Why doesn't water burn?

Asking this question seems a bit redundant. Water does not burn, who knows. But why water does not burn, is a question that is not easy to answer.

To answer this question clearly, we must first understand what combustion is?

Usually, combustion is the chemical reaction of substances with oxygen. There are substances that, even at room temperature, ignite when exposed to oxygen. White phosphorus is an example. There are other substances such as coal (mainly carbon), hydrogen, and sulfur, which at normal temperature do not react with oxygen, but when the temperature is increased, they will ignite.

Why doesn't water burn?
Water is made up of two elements hydrogen and oxygen.

From the outside, alcohol, gasoline, kerosene, and water are all transparent liquids, very similar. But alcohol is made up of three elements carbon, hydrogen, and oxygen, while gasoline and kerosene are made up of two elements carbon, hydrogen. Most carbonaceous substances are combustible.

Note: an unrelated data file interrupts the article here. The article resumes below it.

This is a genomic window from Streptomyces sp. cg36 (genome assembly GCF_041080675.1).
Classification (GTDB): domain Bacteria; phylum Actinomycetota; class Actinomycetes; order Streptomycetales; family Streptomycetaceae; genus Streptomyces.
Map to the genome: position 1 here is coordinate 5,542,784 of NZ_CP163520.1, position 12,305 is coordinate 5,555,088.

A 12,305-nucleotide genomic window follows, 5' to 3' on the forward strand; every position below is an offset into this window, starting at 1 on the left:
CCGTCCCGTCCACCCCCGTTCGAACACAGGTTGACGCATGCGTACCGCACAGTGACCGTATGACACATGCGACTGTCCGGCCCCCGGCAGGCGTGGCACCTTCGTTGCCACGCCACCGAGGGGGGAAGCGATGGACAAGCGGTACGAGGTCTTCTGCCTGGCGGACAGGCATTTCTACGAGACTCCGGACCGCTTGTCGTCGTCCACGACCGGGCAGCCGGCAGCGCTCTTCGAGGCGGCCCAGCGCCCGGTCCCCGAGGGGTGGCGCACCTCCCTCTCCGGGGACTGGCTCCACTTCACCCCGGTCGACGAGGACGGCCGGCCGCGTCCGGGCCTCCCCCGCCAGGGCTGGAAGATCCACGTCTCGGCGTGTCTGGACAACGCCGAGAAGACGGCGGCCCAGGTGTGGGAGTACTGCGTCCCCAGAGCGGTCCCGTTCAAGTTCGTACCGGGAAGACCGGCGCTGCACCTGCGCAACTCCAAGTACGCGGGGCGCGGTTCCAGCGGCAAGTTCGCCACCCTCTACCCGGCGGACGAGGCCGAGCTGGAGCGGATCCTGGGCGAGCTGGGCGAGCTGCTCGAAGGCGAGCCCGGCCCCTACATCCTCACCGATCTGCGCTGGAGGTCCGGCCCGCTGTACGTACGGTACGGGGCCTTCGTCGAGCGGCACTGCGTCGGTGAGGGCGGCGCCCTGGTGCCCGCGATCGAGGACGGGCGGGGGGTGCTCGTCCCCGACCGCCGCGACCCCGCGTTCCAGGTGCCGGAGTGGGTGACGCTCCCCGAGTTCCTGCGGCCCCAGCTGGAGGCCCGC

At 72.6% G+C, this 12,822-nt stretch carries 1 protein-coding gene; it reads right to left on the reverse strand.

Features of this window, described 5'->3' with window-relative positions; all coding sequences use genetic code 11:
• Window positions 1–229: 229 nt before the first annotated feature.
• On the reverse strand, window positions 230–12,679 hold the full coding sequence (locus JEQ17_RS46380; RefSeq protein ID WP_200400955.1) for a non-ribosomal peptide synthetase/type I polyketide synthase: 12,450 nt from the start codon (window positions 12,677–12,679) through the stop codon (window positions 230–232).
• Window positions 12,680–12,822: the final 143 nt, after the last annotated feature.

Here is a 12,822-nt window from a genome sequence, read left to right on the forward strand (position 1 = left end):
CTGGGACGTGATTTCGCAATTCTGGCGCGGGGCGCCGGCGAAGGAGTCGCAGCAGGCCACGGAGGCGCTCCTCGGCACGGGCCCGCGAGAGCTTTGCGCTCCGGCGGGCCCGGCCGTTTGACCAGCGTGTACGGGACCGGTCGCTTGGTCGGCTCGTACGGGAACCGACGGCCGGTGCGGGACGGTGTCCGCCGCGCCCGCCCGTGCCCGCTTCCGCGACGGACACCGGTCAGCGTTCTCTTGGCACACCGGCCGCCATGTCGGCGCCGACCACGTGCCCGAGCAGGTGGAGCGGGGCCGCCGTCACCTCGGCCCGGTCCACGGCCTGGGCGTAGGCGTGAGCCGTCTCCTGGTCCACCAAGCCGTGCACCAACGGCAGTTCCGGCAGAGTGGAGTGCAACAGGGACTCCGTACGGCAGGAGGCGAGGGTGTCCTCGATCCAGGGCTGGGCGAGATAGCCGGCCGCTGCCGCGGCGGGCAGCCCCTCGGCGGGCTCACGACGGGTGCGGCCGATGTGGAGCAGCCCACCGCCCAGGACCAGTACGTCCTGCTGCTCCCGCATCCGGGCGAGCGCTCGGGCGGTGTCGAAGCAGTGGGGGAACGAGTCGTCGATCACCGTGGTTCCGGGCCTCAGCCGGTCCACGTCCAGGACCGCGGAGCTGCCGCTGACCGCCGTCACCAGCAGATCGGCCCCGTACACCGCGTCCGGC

Alcohol, gasoline, and kerosene have one carbon atom combined with two oxygen atoms to form a carbon dioxide molecule. The hydrogen atoms, on the other hand, combine with oxygen to form water molecules, and so the compounds above burn clean.

By now, you all know why the water doesn’t burn. Water is made up of two elements, hydrogen and oxygen , as a result of the combustion of hydrogen. Since it is a product of combustion, of course it cannot be able to continue to combine with oxygen or in other words it cannot burn again. By the same logic, carbon dioxide is the end product of combustion so carbon dioxide cannot burn anymore. Because carbon dioxide cannot support combustion, and has a heavier density than air, carbon dioxide is used to put out fires.

Of course, there are also many types of matter that cannot be combined with oxygen, no matter how high the temperature is, they are just “good friends” of oxygen. These substances are non-combustible.